With the cost of living crisis worsening and pandemic restrictions easing, there has been a drastic increase in the number of people unsubscribing to streaming services, which is known as “Churn”.
According to some new research from UK media consultancy Omdia, they have found that 45% more streaming services were cancelled in the UK in the past 12 months. However, resubscriptions rose by a colossal 84%. It shows that UK viewers have gotten used to ditching a streaming service, once a series they wanted to watch has finished or have just begun rotating through the different platforms.
With more streaming services available in the UK than ever before, such as Peacock and Discovery+, it has led to 20% more consumers cancelling their subscription services than in the previous year.
According to the research, the number of people subscribing to streaming services in the UK grew by 11% last year, with four out of five households, now subscribed to at least one service.
Disney+ has been the most successful in growing its subscribers in the UK, reaching 7.5 million subscribers, which is up 21% from the previous year. No doubt the inclusion of significant Marvel and Star Wars shows has been a major part of that increase, but also in the UK, Disney+ has been releasing more content aimed at the general audience, including “Dopesick”, “The Walking Dead”, “The Dropout”, “The Kardashians”, “Pam & Tommy” plus much more. All of which helps reduce the churn rate, as new content is being released weekly, keeping subscribers engaged.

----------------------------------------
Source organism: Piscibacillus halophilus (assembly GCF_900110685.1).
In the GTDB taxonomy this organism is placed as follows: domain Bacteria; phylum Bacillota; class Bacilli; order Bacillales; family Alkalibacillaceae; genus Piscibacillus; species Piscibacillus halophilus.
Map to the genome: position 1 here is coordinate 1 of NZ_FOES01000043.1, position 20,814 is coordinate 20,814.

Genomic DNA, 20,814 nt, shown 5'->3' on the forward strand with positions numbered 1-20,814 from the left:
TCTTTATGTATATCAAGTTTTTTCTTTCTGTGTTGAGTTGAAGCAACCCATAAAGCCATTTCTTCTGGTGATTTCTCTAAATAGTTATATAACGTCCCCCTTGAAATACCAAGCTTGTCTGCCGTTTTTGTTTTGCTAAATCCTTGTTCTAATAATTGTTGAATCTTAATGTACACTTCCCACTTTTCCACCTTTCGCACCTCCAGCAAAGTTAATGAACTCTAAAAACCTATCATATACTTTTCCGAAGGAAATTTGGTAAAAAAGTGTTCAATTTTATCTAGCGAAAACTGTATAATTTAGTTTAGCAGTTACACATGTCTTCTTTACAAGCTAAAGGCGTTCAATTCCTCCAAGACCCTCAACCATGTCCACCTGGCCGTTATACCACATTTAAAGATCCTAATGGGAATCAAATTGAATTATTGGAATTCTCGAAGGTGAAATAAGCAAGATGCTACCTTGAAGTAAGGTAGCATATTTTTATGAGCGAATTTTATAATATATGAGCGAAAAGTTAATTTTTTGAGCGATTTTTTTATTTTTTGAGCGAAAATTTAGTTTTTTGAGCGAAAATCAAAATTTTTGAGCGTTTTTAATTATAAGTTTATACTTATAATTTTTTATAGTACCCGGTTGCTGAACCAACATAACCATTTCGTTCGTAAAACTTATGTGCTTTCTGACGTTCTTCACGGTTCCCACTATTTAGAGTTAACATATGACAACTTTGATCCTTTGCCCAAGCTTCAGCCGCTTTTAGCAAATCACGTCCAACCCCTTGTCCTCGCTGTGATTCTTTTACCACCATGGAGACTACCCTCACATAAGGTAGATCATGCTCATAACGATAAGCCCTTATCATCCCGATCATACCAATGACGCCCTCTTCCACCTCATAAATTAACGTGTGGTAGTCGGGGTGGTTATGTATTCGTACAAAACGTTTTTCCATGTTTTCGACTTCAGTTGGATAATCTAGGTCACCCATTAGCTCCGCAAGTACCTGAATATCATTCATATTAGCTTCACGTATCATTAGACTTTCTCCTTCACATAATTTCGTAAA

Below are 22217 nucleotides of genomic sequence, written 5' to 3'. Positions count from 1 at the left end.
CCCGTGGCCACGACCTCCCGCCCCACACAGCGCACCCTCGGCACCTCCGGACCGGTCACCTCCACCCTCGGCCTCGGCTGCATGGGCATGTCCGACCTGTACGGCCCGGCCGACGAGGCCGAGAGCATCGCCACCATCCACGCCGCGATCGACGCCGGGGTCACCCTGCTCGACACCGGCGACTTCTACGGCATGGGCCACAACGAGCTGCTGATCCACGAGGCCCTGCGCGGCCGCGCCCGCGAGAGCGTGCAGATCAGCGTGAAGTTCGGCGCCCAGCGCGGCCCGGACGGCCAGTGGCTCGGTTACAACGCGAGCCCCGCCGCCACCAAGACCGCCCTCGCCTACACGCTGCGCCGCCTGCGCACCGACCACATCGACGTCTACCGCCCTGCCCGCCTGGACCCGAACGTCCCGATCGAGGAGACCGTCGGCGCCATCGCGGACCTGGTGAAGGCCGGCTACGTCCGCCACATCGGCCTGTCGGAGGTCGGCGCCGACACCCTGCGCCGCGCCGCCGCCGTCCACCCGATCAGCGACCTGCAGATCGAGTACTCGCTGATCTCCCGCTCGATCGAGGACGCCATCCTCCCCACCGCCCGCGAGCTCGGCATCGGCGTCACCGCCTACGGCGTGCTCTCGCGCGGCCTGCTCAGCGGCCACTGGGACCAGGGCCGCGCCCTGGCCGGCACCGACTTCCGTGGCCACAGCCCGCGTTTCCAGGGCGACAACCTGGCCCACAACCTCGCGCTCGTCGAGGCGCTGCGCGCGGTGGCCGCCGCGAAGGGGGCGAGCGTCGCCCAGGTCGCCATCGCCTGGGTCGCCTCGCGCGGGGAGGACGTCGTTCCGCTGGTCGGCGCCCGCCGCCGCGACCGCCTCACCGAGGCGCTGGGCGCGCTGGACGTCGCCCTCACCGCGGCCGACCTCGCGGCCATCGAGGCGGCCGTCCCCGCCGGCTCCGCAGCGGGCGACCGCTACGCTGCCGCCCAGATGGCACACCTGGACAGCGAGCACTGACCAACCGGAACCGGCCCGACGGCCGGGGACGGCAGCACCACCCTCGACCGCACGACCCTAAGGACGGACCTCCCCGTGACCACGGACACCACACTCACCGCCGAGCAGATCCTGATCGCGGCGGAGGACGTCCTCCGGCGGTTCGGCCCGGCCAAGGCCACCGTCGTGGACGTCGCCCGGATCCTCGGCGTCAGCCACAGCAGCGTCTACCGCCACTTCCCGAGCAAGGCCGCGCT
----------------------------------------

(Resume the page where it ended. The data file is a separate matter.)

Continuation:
Netflix has the most UK subscribers, pulling in 15.5 million households, with Amazon Prime Video following behind at 10 million (though many Amazon subscribers just use it for the free shipping).
Omdia Senior Director Maria Rua Aguete has said that people in the UK are still spending more on streaming services despite the cost-of-living crisis.
“In terms of dealing with rising costs, consumers prefer to cut other expenses than their own entertainment at home. In fact, as the survey reveals, cuts in other spending has allowed them to subscribe to extra services.”
The research also indicates that Netflix will remain the world’s most-subscribed-to SVoD in five years, at an estimated 260 million global subscribers. However, their estimates suggest that Disney+ will hit 240 million subscribers globally by 2026, making it the second-biggest streaming service globally.
It’s not a huge surprise to see this research shows more people are unsubscribing to streaming services. Especially as there are so many options available, some households will continuously have some streaming services, depending on their viewing habits, but subscribing to a single original show and then unsubscribing makes sense.
The addition of ad-supported tiers in the future, will also help reduce the general price for the lowest tier, which might help reduce the overall churn rate. Disney’s CEO Bob Chapek has mentioned how the churn rate in Europe has been drastically reduced since the introduction of general entertainment content in early 2021, which is why US subscribers have recently seen more general entertainment content being released, though not at the same rate as across Europe.
Netflix has a long-standing relationship with audiences, but it has had some issues lately. Will this change people’s opinions on Disney+ in the long run?
What do you think of Disney+ failing to topple Netflix as the world’s number one streaming service?
Roger has been a Disney fan since he was a kid and this interest has grown over the years. He has visited Disney Parks around the globe and has a vast collection of Disney movies and collectibles. He is the owner of What's On Disney Plus & DisKingdom.